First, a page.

What urban design practices are needed in areas that have decline, are in decline or simply are not growing? What if we let the city decline or go wild? What if we look at decay, ruin, wilderness and depopulation as something other than a crisis? This seminar examines experimental urban land management and preservation practices – practices that embrace systems of emergent, wild and unexpected urbanism, but also raise questions of austerity and democratic rights to the land. With foundational readings as guide, students will explore topics of state landbanking and autonomous land trusts, managed depletion (including St. Louis’ infamous “Team Four” memorandum), wilderness conservation and “greenway” creation, agricultural land reclamation, homesteading in and deconstruction of vacant buildings, tactics for fighting absentee owners and experimental preservation practices. Starting with grounding readings in principles of the American orientation to wilderness, ecological vitality and urbanism, the seminar explores the modern history of efforts to harness decline, vacancy, depletion and no-growth as productive forces.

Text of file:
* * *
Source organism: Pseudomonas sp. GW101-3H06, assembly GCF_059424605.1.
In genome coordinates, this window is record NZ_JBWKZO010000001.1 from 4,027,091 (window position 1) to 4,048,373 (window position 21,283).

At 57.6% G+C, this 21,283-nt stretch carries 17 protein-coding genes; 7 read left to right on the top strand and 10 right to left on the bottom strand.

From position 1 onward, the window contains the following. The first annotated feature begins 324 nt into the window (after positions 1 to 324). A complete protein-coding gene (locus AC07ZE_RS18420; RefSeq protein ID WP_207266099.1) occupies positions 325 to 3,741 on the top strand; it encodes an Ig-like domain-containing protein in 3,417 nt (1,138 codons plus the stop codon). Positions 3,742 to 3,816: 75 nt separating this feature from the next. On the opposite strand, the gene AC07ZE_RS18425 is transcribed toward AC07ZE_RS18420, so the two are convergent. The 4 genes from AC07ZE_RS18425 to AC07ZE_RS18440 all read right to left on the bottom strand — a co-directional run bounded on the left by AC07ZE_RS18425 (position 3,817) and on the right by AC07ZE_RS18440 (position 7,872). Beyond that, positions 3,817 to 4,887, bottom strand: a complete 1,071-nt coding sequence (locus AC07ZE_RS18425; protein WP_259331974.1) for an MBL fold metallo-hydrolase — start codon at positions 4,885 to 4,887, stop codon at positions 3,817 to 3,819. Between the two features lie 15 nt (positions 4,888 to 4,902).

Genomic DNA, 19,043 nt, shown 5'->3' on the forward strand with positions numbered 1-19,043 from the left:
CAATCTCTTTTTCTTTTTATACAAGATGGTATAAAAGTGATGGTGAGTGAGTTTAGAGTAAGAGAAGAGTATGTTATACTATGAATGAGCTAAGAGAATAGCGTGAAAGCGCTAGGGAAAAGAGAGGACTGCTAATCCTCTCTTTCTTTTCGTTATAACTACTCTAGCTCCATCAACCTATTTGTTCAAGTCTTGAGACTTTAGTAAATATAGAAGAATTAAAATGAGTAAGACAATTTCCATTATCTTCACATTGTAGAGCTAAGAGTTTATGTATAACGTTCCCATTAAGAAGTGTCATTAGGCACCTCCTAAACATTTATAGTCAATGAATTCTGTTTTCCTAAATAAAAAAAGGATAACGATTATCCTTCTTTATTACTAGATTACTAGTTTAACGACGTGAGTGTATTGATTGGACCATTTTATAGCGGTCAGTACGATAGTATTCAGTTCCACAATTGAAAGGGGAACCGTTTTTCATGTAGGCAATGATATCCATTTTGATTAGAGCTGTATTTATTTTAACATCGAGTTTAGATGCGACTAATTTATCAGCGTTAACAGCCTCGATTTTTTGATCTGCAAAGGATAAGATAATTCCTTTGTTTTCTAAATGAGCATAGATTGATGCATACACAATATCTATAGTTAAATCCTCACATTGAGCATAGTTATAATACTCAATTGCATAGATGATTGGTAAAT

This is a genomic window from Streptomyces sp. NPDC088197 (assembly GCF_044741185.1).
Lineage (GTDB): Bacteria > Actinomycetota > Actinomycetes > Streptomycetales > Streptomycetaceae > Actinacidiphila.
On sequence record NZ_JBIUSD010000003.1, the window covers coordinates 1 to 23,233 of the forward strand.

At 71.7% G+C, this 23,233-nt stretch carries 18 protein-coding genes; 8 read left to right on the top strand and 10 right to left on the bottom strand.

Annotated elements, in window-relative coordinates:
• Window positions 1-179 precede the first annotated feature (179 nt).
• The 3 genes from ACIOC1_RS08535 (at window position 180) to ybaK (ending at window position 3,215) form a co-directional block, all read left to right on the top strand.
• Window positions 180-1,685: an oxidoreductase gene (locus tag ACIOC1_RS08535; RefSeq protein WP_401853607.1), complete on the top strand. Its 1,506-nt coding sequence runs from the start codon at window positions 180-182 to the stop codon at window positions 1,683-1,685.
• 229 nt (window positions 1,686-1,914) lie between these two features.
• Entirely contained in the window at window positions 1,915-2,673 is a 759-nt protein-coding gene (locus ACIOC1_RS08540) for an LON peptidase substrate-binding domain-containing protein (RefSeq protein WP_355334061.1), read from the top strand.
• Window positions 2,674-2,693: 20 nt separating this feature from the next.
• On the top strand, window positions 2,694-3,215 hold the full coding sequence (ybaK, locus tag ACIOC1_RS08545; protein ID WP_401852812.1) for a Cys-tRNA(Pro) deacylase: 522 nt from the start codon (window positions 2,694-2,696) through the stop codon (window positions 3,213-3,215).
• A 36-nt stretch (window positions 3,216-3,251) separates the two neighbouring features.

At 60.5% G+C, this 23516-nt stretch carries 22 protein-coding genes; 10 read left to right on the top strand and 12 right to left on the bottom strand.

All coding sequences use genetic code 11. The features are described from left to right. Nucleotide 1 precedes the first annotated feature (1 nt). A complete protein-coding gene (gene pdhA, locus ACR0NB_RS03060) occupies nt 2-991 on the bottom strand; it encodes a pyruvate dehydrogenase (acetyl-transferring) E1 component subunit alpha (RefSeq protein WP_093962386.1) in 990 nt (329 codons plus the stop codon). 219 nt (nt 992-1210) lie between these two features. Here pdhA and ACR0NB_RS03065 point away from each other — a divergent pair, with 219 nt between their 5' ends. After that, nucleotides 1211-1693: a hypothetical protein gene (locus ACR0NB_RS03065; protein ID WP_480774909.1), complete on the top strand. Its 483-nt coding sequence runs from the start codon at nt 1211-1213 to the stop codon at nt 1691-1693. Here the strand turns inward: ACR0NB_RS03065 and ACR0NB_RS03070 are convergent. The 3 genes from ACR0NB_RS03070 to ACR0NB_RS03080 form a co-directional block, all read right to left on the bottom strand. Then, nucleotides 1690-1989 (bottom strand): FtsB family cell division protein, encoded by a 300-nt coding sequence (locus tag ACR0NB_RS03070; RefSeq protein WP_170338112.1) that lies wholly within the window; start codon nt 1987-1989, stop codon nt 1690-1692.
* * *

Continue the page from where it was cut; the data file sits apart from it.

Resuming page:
Course profile and student work here.